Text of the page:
Post Process

Everything to do with E-discovery & ESI

Odds and Ends

Posted by rjbiii on September 25, 2012

I just don’t get why people do this:

Seven rent-to-own companies and a software maker are settling charges with the Federal Trade Commission that rental computers illegally used spyware that took “pictures of children, individuals not fully clothed, and couples engaged in sexual activities.”

As per the course, the FTC slapped the hand of DesignerWare of North East Pennsylvania and the rent-to-own companies. The settlement, announced Tuesday, only requires them to halt using their spy tools, which has been employed on as many as 420,000 rentals.

The software, known as Detective Mode, didn’t just secretly turn on webcams. It “can log the keystrokes of the computer user, take screen shots of the computer user’s activities on the computer, and photograph anyone within view of the computer’s webcam. Detective Mode secretly gathers this information and transmits it to DesignerWare, who then transmits it to the rent-to-own store from which the computer was rented, unbeknownst to the individual using the computer,” according to the complaint.

Hard for me to imagine the attitudes of the minds behind junk like this.

Real robot-cars: probably safer than the human drivers I see everyday

At a signing ceremony at the Google headquarters on Tuesday, California Governor Jerry Brown signed into law state legislation that officially makes the Golden State the second in the nation to legalize and regulate autonomous cars.

Google, of course, has already developed a fleet of a dozen cars (mostly modified Toyota Priuses) and has already logged over 300,000 miles of autonomous driving on state roads.

The new law obliges the California Department of Motor Vehicles to draft regulations for autonomous vehicles by January 1, 2015.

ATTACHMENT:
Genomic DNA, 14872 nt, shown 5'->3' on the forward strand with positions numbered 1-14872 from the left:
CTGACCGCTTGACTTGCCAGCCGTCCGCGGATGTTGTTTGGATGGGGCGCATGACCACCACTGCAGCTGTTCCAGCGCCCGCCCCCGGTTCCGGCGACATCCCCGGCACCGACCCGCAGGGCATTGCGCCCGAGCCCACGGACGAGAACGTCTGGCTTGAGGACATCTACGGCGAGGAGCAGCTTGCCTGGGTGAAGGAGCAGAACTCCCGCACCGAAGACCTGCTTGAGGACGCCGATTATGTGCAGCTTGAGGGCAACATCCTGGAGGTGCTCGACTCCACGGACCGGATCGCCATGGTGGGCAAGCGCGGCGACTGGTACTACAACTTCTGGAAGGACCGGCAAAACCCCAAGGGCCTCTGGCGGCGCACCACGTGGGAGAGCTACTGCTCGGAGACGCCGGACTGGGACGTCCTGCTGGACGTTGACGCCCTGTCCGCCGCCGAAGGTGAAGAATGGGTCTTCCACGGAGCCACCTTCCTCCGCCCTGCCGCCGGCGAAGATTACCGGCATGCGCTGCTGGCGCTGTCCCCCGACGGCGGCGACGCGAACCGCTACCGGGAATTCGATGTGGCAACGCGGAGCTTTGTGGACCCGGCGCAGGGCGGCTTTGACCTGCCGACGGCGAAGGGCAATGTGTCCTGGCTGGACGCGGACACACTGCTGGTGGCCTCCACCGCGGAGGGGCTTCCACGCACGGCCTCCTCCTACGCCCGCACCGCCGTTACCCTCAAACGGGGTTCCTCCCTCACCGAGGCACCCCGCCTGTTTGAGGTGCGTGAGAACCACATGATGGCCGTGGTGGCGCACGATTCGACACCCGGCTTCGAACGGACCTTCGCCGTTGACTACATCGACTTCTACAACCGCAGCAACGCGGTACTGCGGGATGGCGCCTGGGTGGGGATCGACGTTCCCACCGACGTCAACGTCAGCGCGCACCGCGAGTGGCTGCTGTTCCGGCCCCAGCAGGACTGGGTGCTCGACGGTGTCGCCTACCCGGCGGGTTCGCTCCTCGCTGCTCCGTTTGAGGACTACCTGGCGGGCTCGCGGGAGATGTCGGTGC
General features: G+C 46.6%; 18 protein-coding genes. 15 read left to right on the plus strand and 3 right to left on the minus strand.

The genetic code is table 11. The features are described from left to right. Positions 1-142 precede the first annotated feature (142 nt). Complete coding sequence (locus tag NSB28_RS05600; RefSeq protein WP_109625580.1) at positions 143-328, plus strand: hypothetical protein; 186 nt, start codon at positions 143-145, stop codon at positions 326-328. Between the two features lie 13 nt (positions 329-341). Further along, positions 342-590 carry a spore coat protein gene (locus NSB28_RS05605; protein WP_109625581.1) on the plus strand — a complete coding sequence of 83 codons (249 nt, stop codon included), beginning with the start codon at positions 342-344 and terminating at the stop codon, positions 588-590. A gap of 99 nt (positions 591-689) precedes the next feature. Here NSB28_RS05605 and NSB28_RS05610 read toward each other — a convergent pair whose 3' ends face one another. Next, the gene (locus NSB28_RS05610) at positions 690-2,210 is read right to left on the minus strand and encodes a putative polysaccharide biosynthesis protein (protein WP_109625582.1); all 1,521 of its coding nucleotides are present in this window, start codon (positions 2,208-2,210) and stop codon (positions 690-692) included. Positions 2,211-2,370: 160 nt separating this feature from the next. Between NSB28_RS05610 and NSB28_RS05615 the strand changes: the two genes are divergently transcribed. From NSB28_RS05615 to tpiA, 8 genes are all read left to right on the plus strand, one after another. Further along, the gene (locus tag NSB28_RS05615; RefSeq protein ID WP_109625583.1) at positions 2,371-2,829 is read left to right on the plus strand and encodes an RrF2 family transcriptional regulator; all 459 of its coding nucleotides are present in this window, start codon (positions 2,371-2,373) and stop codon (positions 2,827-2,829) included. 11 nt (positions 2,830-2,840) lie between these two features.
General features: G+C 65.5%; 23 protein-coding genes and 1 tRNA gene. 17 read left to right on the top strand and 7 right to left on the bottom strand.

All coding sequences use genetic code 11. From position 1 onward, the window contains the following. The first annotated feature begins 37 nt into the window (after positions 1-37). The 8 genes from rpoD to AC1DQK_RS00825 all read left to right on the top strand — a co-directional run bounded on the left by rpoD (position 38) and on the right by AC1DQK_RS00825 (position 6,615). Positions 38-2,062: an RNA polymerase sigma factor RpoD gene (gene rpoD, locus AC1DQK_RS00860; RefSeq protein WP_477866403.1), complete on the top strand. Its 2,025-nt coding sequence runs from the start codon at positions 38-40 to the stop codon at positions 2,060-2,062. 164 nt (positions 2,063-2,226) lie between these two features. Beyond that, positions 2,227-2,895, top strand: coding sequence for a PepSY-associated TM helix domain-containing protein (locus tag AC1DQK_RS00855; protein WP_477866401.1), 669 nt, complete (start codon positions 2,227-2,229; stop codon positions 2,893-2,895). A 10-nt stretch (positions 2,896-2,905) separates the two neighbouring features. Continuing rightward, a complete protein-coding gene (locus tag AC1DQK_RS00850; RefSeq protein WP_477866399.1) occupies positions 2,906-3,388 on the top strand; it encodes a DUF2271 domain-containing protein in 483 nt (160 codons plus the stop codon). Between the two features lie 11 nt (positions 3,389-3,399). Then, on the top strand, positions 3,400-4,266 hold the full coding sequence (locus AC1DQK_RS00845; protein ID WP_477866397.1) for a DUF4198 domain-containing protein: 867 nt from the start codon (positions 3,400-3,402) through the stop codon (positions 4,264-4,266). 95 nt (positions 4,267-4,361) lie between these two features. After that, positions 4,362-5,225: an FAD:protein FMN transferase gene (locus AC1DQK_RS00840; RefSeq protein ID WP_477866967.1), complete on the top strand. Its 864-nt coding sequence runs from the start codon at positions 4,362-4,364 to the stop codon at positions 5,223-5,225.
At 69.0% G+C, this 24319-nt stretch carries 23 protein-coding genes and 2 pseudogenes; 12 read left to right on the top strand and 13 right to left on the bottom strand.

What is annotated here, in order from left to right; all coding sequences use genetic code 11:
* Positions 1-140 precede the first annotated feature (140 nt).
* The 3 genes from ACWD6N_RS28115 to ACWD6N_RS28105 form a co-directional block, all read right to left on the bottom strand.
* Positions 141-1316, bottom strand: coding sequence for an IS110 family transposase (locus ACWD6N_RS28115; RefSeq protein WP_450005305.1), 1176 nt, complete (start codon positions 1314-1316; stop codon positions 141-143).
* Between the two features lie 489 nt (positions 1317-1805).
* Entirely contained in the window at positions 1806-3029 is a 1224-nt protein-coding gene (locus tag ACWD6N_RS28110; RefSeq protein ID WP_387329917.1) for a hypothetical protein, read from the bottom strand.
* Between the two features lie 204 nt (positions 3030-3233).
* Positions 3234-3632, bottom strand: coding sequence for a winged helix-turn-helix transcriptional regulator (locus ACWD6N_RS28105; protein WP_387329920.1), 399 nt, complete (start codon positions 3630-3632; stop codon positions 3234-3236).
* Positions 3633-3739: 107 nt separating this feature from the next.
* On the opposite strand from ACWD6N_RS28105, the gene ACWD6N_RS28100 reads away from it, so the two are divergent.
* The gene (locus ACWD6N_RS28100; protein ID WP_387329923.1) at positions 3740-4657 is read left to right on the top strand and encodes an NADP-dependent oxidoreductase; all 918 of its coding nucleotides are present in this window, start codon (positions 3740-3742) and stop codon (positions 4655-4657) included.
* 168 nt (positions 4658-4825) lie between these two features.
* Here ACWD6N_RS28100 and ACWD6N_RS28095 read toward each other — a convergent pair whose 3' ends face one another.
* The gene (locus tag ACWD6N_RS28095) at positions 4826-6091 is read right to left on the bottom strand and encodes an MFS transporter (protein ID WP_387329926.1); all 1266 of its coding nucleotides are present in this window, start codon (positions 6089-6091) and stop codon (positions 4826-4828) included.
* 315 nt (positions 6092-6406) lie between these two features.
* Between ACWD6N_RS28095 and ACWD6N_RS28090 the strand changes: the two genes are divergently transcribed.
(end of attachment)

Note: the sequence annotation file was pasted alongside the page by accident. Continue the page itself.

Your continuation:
Hey!  Someone finally realized that police might not need unfettered access to everyone’s email:

A new bill introduced today in the US House of Representatives seeks to require warrants before police can trawl through your e-mail or track your cell phone, reports CNET. The legislation is backed by several technology companies, including Apple, Google, Microsoft, and Twitter. But given the government’s history with privacy bills, it faces a high chance of getting blocked by the Department of Justice.

The bill was introduced by Representative Zoe Lofgren (D-CA) and would require officers to get a warrant before accessing e-mail or location information. Access to these data types is a notorious gray area in US courts.

Once again…yes, social media IS discoverable:

The dispute quickly started focusing on the discoverability of information on Nicole’s Facebook page. TRW had perused Nicole’s public-facing Facebook profile and had found material undercutting her claims of injury. According to TRW, such material depicted Nicole playing sports, dancing, consuming alcohol, partying, enjoying personal relationships, and offering to share medication with others. Based on these findings, TRW requested all material—public and private—from Nicole’s Facebook page. In response, Nicole objected and produced only redacted copies of her Facebook account history and a limited number of photographs. TRW moved to compel a full production.

The court granted TRW’s request, ordering Nicole to send TRW all recent information from her Facebook account. Noting, however, that litigation does not permit “a complete and open public display of Plaintiff’s life,” the court required TRW to keep the information confidential and provide a list identifying the material TRW believed to be discoverable. The court also set forth a procedure by which Nicole could challenge the discoverability of specific material.

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